When I heard the news that the nihilist mob plans to take down the statue of Theodore Roosevelt astride his horse in front the Natural History Museum in New York City, I knew I had to ring up Jean Yarbrough, the Gary Pendy Sr. Professor of Social Sciences at Bowdoin College, and author of the best book on TR’s political thought and legacy, Theodore Roosevelt and the American Political Tradition.

As one of the creators of the Progressive movement a century ago, TR’s record and legacy is a mixed bag, with a lot to criticize. Prof. Yarbrough walks us through how to think about TR, balancing his admirable traits alongside his more doubtful ideas. If TR is going to be toppled, let’s do it the right way.

Yarbrough connects the current statue smashing with broader currents and undertows of our intellectual scene today, in particular the egregious 1619 Project, about which we have had lots to say (and we’re not done!). And then at the end I draw out some thoughts from Prof. Yarbough about one of her principal teachers in graduate school, the “terrifying” (as Jean calls her) Hannah Arendt.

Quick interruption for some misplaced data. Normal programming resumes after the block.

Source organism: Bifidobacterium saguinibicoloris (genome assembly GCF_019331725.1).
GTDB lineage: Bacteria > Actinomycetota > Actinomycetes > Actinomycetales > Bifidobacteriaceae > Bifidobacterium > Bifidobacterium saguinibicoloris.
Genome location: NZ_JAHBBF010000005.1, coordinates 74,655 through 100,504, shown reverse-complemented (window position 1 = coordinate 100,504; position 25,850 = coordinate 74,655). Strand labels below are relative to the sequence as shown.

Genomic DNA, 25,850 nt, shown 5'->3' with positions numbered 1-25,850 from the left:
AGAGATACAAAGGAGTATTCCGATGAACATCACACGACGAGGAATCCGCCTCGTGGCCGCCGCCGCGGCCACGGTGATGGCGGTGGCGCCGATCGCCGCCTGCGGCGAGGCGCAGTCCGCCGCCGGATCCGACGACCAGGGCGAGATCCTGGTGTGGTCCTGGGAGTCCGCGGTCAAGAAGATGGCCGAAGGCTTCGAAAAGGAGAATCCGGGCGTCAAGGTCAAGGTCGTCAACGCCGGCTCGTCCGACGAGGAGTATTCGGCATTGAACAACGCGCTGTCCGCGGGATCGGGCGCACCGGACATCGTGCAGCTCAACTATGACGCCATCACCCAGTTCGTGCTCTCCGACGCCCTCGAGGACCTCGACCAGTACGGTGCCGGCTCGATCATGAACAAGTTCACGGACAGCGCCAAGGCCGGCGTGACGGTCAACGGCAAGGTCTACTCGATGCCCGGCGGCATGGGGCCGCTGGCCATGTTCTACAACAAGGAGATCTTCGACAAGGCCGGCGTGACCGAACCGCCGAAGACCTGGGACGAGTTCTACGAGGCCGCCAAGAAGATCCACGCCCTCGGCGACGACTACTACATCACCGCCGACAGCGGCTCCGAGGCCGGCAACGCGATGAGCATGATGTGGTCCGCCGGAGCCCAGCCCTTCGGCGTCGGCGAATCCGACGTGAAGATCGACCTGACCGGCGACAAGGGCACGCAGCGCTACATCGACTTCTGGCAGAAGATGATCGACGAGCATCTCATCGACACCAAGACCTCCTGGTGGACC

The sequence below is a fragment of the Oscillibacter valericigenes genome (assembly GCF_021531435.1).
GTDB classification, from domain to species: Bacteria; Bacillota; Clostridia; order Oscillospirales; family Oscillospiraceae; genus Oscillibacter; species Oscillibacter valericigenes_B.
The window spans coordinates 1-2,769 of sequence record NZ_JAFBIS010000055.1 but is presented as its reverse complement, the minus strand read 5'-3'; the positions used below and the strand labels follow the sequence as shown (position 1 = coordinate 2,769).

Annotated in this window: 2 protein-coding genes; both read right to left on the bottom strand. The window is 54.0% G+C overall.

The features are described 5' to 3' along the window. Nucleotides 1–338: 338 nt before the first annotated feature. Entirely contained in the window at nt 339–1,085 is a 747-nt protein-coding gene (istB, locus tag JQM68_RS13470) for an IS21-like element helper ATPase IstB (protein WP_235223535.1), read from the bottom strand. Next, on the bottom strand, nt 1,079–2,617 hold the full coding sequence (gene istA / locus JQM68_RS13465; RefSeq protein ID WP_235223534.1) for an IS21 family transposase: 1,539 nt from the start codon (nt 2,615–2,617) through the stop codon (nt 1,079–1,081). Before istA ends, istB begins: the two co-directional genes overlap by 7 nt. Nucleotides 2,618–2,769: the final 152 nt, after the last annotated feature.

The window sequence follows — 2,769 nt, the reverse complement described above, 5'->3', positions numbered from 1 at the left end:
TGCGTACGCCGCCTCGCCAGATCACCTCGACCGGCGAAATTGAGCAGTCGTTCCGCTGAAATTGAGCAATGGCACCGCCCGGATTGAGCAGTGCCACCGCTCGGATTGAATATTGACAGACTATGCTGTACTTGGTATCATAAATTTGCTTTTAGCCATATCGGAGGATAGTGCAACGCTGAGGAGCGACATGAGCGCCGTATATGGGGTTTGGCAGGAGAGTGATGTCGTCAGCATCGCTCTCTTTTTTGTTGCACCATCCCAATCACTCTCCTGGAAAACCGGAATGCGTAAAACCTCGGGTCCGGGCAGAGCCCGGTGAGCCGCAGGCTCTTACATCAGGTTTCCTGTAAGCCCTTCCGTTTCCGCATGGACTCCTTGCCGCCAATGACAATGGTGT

Subscribe to Power Line in Apple Podcasts (and leave a 5-star review, please!), or by RSS feed. For all our podcasts in one place, subscribe to the Ricochet Audio Network Superfeed in Apple Podcasts or by RSS feed.

There are 3 comments.

Become a member to join the conversation. Or sign in if you're already a member.
  1. colleenb Member
    colleenbJoined in the first year of Ricochet Ricochet Charter Member

    Great interview. Please have her on again and, as always, we want to hear more from Lucretia, IWoM.

    • #1
    • July 2, 2020, at 11:03 AM PDT
    • 1 like
  2. Steven Hayward Podcaster

    colleenb (View Comment):

    Great interview. Please have her on again and, as always, we want to hear more from Lucretia, IWoM.

    Lucretia coming again this weekend! (Or at least that’s the plan.)

    • #2
    • July 2, 2020, at 3:34 PM PDT
    • 1 like
  3. Bishop Wash Member

    Enjoyed the interview. I used to say that Teddy was the good Roosevelt. After learning more about him I changed to calling him the better Roosevelt. 

    • #3
    • July 2, 2020, at 5:35 PM PDT
    • 1 like